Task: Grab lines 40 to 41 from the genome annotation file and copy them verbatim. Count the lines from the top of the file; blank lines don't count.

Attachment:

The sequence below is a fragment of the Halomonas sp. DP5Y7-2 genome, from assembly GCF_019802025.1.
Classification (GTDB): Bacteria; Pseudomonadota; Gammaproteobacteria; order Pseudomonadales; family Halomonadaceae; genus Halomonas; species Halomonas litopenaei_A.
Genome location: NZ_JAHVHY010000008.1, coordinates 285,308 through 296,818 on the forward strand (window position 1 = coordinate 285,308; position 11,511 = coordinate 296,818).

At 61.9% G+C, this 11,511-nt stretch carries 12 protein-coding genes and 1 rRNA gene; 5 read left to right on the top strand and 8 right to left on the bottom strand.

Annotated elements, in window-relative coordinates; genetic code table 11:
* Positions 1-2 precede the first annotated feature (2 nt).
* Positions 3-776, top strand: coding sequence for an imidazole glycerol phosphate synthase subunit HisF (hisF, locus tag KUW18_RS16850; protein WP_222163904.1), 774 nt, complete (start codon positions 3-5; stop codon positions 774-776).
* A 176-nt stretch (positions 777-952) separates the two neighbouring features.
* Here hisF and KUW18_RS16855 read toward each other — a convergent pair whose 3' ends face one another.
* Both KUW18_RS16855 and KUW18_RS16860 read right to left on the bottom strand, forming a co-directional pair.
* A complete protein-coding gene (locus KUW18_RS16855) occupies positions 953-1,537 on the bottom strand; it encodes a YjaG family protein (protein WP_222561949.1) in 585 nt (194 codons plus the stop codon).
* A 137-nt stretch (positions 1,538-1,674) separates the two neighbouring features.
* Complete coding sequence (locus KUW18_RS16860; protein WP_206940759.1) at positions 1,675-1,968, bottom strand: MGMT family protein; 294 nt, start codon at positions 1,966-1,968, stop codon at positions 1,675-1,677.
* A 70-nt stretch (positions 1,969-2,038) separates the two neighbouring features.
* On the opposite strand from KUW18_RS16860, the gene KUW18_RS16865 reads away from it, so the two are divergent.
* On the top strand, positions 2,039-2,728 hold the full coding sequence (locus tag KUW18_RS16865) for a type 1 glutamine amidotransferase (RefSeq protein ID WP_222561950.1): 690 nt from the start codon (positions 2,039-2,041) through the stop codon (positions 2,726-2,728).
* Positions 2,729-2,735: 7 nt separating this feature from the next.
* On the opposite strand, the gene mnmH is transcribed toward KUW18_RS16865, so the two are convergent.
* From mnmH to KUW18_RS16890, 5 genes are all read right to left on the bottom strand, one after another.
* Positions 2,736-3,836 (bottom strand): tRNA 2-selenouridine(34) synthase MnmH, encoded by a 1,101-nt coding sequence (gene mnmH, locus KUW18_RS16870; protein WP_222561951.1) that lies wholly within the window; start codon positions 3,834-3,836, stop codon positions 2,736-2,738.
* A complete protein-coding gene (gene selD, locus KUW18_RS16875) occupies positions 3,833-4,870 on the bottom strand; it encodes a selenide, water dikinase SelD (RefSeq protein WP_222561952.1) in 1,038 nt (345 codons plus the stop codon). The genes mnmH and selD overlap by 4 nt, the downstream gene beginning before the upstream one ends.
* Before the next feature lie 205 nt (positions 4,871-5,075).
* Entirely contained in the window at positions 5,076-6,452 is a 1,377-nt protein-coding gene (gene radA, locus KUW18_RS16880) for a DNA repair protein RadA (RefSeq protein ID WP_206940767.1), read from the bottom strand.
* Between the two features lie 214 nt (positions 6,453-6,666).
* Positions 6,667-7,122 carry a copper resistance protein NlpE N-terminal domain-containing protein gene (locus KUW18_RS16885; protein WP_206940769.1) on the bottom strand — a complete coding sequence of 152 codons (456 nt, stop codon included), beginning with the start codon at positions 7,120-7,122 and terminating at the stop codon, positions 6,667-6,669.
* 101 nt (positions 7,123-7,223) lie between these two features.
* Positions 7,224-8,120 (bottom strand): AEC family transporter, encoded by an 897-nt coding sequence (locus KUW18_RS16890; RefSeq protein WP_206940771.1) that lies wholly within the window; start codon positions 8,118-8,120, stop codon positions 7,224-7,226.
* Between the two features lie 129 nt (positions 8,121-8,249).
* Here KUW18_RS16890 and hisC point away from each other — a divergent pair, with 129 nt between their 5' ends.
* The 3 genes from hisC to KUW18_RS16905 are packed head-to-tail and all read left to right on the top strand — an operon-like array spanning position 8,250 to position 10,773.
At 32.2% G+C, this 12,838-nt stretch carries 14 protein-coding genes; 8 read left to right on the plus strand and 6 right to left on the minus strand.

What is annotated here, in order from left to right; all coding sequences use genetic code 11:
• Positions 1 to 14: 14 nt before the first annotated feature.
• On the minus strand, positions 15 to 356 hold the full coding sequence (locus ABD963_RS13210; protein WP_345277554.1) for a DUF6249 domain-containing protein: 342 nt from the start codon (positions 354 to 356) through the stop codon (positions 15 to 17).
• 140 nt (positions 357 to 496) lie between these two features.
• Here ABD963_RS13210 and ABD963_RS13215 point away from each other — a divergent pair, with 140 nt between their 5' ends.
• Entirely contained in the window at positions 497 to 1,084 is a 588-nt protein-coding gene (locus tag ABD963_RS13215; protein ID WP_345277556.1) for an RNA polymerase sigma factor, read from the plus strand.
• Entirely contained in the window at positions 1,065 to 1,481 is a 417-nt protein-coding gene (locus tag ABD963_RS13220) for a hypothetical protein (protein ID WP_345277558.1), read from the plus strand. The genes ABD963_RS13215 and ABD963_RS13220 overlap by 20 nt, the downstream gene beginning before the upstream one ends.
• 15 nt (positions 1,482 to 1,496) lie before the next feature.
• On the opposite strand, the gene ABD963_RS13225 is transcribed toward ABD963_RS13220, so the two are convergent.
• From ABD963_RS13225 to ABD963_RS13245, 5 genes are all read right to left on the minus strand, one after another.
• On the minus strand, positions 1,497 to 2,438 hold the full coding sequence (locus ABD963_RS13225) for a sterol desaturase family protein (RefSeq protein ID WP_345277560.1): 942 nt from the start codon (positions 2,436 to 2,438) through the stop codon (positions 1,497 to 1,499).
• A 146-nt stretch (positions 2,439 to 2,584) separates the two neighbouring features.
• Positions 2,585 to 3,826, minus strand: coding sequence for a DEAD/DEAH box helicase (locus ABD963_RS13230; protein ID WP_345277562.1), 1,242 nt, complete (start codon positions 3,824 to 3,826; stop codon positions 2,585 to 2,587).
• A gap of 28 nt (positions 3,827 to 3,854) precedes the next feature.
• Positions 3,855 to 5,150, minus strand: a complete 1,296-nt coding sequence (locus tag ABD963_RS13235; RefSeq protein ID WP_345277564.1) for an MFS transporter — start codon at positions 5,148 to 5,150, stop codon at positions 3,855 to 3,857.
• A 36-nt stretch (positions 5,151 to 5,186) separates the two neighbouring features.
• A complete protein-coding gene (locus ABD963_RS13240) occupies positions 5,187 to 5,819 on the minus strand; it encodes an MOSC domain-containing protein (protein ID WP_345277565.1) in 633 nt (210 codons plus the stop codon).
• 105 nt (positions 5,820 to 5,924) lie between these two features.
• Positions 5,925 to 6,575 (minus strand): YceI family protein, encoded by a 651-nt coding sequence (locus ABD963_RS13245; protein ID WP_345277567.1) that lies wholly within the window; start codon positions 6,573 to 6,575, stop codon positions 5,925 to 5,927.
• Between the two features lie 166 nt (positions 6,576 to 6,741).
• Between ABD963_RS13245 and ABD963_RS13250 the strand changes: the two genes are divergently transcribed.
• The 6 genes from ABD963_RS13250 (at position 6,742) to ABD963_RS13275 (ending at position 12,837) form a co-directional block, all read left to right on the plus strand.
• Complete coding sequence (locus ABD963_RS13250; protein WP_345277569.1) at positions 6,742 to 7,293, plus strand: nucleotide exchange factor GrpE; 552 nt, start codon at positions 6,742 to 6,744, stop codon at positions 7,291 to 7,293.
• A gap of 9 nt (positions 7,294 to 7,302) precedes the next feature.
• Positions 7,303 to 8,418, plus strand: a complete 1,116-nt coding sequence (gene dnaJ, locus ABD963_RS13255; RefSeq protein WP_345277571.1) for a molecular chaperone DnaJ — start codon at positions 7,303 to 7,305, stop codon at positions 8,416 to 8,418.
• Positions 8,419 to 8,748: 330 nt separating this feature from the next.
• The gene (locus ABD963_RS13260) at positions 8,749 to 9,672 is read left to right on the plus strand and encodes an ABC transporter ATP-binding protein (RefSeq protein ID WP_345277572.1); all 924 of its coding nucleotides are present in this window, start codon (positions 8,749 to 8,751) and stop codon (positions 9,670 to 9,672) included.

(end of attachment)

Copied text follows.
• On the opposite strand, the gene ABD963_RS13225 is transcribed toward ABD963_RS13220, so the two are convergent.
• From ABD963_RS13225 to ABD963_RS13245, 5 genes are all read right to left on the minus strand, one after another.